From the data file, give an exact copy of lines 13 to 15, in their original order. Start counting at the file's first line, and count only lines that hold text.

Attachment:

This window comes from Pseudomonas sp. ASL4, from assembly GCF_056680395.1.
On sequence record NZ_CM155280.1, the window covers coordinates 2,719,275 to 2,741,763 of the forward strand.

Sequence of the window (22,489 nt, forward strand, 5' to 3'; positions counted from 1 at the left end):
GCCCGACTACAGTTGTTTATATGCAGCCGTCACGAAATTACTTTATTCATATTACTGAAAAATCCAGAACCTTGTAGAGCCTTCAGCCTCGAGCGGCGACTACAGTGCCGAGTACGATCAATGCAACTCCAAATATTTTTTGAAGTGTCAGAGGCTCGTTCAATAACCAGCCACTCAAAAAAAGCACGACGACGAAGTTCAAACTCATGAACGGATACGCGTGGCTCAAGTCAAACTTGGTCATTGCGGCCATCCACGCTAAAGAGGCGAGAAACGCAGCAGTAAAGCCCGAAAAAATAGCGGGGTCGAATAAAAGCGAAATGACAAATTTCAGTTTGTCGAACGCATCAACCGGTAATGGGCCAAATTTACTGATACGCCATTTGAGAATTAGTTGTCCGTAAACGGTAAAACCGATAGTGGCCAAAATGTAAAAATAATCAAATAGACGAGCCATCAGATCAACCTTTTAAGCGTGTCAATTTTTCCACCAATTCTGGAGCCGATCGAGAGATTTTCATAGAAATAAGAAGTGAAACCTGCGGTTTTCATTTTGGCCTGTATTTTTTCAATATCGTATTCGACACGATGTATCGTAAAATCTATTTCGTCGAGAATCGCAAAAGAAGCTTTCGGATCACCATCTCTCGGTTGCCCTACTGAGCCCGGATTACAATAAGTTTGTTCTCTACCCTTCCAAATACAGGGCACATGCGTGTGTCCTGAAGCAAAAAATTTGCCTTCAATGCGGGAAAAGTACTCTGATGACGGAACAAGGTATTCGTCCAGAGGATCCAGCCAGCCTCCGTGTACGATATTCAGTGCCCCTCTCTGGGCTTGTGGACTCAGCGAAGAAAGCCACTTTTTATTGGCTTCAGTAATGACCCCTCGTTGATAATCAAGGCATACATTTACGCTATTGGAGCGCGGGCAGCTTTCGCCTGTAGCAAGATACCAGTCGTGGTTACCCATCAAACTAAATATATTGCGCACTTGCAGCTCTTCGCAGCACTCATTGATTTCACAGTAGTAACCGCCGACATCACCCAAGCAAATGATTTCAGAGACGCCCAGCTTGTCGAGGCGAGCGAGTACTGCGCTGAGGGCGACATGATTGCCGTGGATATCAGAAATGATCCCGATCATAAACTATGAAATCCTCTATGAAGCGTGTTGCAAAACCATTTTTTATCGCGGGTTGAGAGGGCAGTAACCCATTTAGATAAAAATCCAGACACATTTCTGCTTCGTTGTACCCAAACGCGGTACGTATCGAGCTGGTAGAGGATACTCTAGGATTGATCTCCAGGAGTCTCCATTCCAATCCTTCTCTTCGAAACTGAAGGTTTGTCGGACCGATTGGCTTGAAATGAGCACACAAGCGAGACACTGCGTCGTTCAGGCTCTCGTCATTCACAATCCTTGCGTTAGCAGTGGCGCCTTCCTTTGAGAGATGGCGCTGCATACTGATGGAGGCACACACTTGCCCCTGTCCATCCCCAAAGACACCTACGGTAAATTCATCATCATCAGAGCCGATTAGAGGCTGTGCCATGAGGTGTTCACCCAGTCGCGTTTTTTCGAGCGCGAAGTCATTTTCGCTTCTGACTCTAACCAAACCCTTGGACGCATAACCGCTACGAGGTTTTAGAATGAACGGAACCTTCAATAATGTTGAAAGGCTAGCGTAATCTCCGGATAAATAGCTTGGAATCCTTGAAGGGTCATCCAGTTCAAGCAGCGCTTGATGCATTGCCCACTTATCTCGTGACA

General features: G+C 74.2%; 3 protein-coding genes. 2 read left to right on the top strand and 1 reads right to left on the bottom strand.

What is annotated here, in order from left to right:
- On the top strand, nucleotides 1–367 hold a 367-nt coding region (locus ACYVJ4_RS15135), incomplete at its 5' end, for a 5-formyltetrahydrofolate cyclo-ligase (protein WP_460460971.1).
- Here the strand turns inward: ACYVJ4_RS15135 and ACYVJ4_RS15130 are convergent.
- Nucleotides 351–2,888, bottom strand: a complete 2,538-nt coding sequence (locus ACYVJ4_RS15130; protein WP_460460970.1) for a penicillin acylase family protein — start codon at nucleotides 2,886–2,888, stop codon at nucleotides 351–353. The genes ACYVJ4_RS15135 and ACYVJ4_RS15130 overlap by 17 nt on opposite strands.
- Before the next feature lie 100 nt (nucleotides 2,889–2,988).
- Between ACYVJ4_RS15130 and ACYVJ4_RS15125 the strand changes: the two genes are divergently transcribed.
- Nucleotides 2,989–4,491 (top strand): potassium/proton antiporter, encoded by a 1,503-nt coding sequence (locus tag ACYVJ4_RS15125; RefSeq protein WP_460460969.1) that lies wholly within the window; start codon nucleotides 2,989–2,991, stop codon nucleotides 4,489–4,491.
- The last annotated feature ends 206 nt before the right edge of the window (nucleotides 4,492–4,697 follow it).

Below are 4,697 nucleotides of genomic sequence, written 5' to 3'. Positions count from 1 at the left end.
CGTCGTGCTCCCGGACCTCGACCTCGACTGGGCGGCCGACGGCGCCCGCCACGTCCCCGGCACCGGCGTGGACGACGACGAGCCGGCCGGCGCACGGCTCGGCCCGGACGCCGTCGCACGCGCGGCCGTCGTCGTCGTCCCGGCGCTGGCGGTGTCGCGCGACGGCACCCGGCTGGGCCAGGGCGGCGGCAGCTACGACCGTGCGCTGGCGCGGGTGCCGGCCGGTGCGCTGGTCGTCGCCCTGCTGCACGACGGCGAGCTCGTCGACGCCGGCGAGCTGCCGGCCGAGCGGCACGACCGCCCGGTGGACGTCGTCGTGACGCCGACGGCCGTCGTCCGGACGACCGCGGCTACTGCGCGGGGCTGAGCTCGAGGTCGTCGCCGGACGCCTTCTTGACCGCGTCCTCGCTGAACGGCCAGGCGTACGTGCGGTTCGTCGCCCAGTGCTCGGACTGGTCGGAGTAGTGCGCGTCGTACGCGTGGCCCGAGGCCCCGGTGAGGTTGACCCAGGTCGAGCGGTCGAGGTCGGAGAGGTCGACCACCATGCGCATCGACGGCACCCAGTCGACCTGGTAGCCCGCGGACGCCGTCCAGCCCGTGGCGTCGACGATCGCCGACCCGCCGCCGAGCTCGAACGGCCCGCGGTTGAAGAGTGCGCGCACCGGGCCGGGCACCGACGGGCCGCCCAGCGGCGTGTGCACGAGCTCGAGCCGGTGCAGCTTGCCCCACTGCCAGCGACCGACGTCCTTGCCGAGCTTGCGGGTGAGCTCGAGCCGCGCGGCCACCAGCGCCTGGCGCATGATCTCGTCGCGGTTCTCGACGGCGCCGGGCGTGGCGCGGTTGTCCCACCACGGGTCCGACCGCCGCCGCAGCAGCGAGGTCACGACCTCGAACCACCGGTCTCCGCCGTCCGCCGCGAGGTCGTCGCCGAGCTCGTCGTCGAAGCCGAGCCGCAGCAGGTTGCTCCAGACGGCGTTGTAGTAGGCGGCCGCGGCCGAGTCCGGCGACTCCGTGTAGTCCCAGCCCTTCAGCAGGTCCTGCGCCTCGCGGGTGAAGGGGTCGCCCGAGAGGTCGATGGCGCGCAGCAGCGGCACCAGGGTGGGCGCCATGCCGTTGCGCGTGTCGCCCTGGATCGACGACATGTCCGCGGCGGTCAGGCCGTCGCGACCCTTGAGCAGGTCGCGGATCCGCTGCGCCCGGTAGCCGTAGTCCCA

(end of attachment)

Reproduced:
- The last annotated feature ends 206 nt before the right edge of the window (nucleotides 4,492–4,697 follow it).

Below are 4,697 nucleotides of genomic sequence, written 5' to 3'. Positions count from 1 at the left end.
CGTCGTGCTCCCGGACCTCGACCTCGACTGGGCGGCCGACGGCGCCCGCCACGTCCCCGGCACCGGCGTGGACGACGACGAGCCGGCCGGCGCACGGCTCGGCCCGGACGCCGTCGCACGCGCGGCCGTCGTCGTCGTCCCGGCGCTGGCGGTGTCGCGCGACGGCACCCGGCTGGGCCAGGGCGGCGGCAGCTACGACCGTGCGCTGGCGCGGGTGCCGGCCGGTGCGCTGGTCGTCGCCCTGCTGCACGACGGCGAGCTCGTCGACGCCGGCGAGCTGCCGGCCGAGCGGCACGACCGCCCGGTGGACGTCGTCGTGACGCCGACGGCCGTCGTCCGGACGACCGCGGCTACTGCGCGGGGCTGAGCTCGAGGTCGTCGCCGGACGCCTTCTTGACCGCGTCCTCGCTGAACGGCCAGGCGTACGTGCGGTTCGTCGCCCAGTGCTCGGACTGGTCGGAGTAGTGCGCGTCGTACGCGTGGCCCGAGGCCCCGGTGAGGTTGACCCAGGTCGAGCGGTCGAGGTCGGAGAGGTCGACCACCATGCGCATCGACGGCACCCAGTCGACCTGGTAGCCCGCGGACGCCGTCCAGCCCGTGGCGTCGACGATCGCCGACCCGCCGCCGAGCTCGAACGGCCCGCGGTTGAAGAGTGCGCGCACCGGGCCGGGCACCGACGGGCCGCCCAGCGGCGTGTGCACGAGCTCGAGCCGGTGCAGCTTGCCCCACTGCCAGCGACCGACGTCCTTGCCGAGCTTGCGGGTGAGCTCGAGCCGCGCGGCCACCAGCGCCTGGCGCATGATCTCGTCGCGGTTCTCGACGGCGCCGGGCGTGGCGCGGTTGTCCCACCACGGGTCCGACCGCCGCCGCAGCAGCGAGGTCACGACCTCGAACCACCGGTCTCCGCCGTCCGCCGCGAGGTCGTCGCCGAGCTCGTCGTCGAAGCCGAGCCGCAGCAGGTTGCTCCAGACGGCGTTGTAGTAGGCGGCCGCGGCCGAGTCCGGCGACTCCGTGTAGTCCCAGCCCTTCAGCAGGTCCTGCGCCTCGCGGGTGAAGGGGTCGCCCGAGAGGTCGATGGCGCGCAGCAGCGGCACCAGGGTGGGCGCCATGCCGTTGCGCGTGTCGCCCTGGATCGACGACATGTCCGCGGCGGTCAGGCCGTCGCGACCCTTGAGCAGGTCGCGGATCCGCTGCGCCCGGTAGCCGTAGTCCCA